Irv Blitz is a director, but he doesn’t work with actors. Instead, he draws out dynamic performances from slices of pizza and cups of coffee. A pioneer of the advertising niche known as “tabletop,” Blitz uses macro-photography to create a kind of moving still-life. Clients such as Samsung, Levi’s, and Pizza Hut hire Blitz to bring their inanimate products to life. In each spot, he builds out a visual language using mostly close-ups, focusing on the details of an object and moving it through space to create a narrative. Blitz is a mastermind of kinetic advertising; his spots are almost like dances of inanimate things.
“I romanticize things,” Blitz told Assemble. “I make familiar things spectacular with action and with movement.” In the interview, Blitz also discusses what’s changed across his four decades of experience in advertising, how he rejected the old “fake advertising” in favor of a realism aesthetic, and more.
Assemble: You run a studio that you started as a one-man-band and has now grown into a bona fide brand of advertising, called “tabletop.” How did it all begin?
Blitz: I’m a director-cameraman. So, I direct and film all of my own work. I’ve been doing this now for 35 years, so I’m well-seasoned in this industry. But even though I might have all of this experience, it’s still a remarkable business to me. I approach every project with fresh eyes and an open mind, and I really try not to repeat myself. I try to reinvent as much as I can.
Assemble: Can you tell me the story of how you grew your studio, from when you first started out to now?
Blitz: Well, when I first started shooting, product photography was like food photography—it was a type of advertising. It was always a niche, but people looked at it differently. It wasn’t the kind of advertising that inspired higher-end commercials.
So, when I came into it, I was determined to create the most innovative [version of it]. I started off as a still-life photographer. So many famous painters and sculptors have been inspired by the marvelous quality of the still-life. I wanted to bring that same artistic rendition of objects to advertising. Whether it’s a cereal box or a bowl of fruit or a piece of pizza, I thought, “Here’s my opportunity to make these things look amazing.”
That’s what I know how to do: I know how to look at something and say, what is interesting about this? What makes it beautiful? What makes it appealing to me? With an inanimate object, you have to put some of your own self into it to make it appealing. That’s been the general objective of all my work over these years—to make objects look interesting, and to create movement and design that’s interesting and relatable.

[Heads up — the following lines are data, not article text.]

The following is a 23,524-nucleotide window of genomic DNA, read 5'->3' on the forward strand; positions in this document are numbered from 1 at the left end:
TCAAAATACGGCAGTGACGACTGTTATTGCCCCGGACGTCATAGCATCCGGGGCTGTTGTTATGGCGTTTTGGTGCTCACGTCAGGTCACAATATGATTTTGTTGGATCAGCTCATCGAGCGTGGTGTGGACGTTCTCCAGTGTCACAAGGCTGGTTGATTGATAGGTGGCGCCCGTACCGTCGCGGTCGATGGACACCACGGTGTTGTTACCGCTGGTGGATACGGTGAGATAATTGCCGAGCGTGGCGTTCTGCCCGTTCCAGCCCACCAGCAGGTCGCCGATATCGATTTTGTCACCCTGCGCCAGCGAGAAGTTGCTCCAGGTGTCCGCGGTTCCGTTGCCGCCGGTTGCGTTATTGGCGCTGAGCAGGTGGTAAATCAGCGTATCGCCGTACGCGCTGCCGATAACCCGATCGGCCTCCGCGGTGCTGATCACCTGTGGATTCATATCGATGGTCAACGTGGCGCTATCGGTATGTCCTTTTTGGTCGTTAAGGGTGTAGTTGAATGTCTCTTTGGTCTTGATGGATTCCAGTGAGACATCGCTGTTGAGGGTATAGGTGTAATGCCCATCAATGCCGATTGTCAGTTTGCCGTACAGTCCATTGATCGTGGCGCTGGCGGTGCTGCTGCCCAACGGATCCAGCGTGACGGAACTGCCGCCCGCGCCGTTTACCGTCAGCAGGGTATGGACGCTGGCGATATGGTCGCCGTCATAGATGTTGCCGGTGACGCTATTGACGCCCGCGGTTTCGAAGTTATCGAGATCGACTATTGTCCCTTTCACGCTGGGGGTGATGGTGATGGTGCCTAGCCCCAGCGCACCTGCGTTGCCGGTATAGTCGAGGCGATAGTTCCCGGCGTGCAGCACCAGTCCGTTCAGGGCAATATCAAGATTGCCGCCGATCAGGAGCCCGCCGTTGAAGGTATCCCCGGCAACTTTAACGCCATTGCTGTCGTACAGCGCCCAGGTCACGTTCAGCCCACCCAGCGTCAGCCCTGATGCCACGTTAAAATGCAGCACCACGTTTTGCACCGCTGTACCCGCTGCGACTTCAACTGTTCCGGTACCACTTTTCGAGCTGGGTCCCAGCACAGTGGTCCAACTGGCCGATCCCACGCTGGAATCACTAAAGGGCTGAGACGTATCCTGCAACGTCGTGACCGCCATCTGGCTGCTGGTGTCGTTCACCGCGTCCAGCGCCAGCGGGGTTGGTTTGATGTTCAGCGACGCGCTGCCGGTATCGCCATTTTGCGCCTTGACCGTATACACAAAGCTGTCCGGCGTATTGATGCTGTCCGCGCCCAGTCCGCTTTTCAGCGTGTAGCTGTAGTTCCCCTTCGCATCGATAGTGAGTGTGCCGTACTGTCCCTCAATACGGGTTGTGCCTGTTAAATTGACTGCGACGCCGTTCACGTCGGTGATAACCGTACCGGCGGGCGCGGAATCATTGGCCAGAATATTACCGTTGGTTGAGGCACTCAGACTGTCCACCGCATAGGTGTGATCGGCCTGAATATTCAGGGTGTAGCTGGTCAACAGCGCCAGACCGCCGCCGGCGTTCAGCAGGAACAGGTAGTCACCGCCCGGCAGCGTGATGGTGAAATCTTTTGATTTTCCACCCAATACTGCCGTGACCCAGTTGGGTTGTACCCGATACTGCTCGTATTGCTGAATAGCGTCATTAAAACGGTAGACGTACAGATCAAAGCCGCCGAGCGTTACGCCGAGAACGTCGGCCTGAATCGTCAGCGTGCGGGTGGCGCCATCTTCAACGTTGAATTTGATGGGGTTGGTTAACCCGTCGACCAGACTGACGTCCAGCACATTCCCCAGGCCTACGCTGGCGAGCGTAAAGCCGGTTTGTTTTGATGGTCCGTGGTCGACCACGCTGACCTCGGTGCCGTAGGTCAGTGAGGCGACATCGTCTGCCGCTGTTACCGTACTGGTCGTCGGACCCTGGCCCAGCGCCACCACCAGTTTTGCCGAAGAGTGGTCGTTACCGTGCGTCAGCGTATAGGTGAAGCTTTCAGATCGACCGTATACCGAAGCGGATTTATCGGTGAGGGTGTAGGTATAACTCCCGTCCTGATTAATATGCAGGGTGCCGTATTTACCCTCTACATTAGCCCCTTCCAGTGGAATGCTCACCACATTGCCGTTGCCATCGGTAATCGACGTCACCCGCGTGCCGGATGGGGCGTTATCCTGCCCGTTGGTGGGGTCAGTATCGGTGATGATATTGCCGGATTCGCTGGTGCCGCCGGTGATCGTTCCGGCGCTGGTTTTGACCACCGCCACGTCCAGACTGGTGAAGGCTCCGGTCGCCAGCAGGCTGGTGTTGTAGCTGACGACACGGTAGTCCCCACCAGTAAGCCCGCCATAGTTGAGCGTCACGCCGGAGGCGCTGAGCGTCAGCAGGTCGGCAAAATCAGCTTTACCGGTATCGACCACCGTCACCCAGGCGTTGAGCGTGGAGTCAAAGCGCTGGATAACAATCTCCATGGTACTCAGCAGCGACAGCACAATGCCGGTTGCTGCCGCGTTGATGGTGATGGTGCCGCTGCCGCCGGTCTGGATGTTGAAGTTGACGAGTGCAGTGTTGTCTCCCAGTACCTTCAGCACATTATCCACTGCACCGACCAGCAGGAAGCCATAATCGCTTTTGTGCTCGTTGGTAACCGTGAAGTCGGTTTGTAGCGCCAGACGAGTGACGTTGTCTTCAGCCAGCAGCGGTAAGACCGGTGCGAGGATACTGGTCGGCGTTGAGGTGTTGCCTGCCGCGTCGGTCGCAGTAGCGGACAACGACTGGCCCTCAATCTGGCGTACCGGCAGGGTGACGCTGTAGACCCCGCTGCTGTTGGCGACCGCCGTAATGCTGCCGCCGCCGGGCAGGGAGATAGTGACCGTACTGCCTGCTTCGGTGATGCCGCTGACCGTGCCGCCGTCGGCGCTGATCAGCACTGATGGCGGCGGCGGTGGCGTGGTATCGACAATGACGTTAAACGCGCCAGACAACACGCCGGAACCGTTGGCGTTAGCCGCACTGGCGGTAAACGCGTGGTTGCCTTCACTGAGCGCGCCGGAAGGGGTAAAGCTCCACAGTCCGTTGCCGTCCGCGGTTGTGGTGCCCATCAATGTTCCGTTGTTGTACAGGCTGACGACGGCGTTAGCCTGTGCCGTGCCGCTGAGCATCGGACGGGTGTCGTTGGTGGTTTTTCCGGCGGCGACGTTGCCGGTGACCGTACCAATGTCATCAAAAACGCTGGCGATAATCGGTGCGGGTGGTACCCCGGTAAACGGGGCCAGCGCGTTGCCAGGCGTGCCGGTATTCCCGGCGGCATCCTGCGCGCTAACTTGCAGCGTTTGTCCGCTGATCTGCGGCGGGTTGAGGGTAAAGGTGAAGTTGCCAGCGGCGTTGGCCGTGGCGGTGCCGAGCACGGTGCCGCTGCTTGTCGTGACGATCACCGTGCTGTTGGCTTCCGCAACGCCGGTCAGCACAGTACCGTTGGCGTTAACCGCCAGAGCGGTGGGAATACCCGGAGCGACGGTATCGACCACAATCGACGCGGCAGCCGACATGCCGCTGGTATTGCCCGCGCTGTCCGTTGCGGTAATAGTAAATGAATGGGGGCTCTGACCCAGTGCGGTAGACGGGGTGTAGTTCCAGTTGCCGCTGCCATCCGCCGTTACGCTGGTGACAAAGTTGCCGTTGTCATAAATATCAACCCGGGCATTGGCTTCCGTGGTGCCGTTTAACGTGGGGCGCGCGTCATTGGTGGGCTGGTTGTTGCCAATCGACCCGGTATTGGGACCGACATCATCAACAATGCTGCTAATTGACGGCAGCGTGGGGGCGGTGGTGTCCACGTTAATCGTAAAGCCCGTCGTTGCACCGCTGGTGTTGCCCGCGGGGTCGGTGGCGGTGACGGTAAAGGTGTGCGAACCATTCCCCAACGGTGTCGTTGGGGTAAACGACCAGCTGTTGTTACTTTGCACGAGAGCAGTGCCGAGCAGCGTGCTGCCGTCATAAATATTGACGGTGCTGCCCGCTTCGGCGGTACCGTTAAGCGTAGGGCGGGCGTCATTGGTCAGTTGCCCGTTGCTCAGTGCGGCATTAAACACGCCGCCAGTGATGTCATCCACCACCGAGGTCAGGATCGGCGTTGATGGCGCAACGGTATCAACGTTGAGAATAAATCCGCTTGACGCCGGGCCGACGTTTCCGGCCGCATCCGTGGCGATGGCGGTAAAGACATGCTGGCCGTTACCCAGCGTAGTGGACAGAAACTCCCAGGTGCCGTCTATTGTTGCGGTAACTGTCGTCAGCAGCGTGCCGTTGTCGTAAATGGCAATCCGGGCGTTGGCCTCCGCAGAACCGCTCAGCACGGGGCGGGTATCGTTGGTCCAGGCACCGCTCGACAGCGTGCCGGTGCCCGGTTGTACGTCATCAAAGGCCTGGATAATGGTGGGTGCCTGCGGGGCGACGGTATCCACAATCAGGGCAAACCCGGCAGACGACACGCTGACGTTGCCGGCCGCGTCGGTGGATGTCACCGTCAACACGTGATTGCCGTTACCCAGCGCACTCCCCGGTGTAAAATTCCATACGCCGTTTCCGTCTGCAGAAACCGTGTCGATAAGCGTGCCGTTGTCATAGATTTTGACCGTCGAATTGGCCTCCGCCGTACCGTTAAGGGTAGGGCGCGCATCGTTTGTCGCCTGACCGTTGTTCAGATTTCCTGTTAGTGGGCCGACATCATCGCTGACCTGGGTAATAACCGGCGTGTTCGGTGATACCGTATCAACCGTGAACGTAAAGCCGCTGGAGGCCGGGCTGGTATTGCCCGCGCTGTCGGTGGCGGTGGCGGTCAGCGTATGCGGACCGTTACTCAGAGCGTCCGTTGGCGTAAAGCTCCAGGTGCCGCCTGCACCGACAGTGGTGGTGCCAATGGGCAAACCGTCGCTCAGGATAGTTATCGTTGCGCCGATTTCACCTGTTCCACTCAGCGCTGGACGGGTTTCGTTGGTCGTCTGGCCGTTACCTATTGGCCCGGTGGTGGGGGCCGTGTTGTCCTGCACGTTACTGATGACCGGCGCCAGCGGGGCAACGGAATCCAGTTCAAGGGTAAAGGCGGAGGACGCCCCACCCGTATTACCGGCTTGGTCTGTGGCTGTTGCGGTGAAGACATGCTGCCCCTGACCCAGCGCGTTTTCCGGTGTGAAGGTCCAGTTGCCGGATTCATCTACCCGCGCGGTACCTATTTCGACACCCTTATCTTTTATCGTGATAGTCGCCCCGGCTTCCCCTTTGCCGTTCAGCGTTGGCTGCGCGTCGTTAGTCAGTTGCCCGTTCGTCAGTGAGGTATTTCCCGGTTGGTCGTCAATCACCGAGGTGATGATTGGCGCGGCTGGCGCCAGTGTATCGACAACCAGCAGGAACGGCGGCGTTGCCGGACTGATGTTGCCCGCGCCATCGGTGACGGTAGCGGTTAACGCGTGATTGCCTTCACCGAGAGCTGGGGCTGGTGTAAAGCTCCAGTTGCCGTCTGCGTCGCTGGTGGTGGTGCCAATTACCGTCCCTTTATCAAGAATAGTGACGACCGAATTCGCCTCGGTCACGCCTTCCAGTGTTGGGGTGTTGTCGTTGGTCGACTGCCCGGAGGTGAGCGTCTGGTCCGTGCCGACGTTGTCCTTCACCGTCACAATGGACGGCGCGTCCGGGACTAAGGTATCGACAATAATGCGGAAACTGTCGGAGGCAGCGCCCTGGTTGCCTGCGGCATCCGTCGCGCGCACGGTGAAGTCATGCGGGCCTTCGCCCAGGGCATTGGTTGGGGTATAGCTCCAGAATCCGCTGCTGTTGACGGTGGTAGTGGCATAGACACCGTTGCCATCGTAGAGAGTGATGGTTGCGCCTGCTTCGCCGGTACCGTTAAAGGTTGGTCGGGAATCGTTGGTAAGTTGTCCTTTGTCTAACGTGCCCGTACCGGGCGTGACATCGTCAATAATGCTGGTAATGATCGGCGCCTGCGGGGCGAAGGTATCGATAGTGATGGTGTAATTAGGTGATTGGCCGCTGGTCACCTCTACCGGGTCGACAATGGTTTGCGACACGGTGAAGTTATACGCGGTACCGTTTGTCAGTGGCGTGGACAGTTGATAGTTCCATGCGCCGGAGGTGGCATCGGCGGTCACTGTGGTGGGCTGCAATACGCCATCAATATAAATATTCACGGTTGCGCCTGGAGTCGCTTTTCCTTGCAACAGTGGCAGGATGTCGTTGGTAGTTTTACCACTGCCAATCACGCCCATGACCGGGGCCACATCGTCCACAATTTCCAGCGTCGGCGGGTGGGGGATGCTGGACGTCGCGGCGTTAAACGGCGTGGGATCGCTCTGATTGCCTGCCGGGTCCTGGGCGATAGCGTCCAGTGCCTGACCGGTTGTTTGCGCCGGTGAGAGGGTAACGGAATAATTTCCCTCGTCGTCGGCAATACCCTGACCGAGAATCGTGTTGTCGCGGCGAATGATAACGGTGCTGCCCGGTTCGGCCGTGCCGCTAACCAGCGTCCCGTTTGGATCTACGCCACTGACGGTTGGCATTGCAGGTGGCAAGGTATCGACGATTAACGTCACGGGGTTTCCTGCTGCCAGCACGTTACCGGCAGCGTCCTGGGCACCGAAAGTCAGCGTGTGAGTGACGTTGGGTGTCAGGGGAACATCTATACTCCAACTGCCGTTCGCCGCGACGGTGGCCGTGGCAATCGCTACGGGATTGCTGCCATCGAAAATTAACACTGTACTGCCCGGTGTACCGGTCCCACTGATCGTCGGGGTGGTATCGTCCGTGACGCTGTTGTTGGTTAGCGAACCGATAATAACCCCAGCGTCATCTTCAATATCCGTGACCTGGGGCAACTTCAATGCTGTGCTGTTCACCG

Of course, it’s advertising. The goal is to make money for a client. The goal is to sell whatever you’re selling. So, it’s really important that not only I like it, but that so many other people can relate to it, and go, “Wow, that’s really cool.” Or, “Gosh, that piece of pizza looks delicious. I want to eat it.” That’s how you know it’s been successful—when your client’s sales go up, and you have this relationship to the imagery you made. It’s a very interesting correlation between art and business.
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Assemble: You talked about putting yourself into the shoots. In which specific ways do you do that? Maybe you can give me an example with regard to a recent campaign.
Blitz: Well, I love shooting beer. Let’s pick beer, for instance. What do I like about beer? I like beer cold. I like it to be fresh. I like the bubbles moving. I like condensation on the glass. So, I make sure that all the beer that I shoot is extremely cold. I like it to look like it’s cold and refreshing, and not by faking it to look cold and refreshing.
The interesting thing about all the [advertising] before my generation was that everything was really done in a very fake way. Instead of chilling the beer bottle and making it look cold, people would take glycerine, which is a lubricant that beads up like water, and they’d spray the bottle to make it look cold. So, advertising from the ‘50s, the ‘60s, the ‘70s, and the ‘80s was this idealistic dream of what something should look like.
I started in the late ‘80s, and I decided, “No, I don’t want it to look idealistic. I want it to look real. I want to eat it, I want to drink it, I want to touch it.” So, I built my aesthetic around realism. I used real ice cubes. Real ice cream. I shot cold beverages, foods you can eat.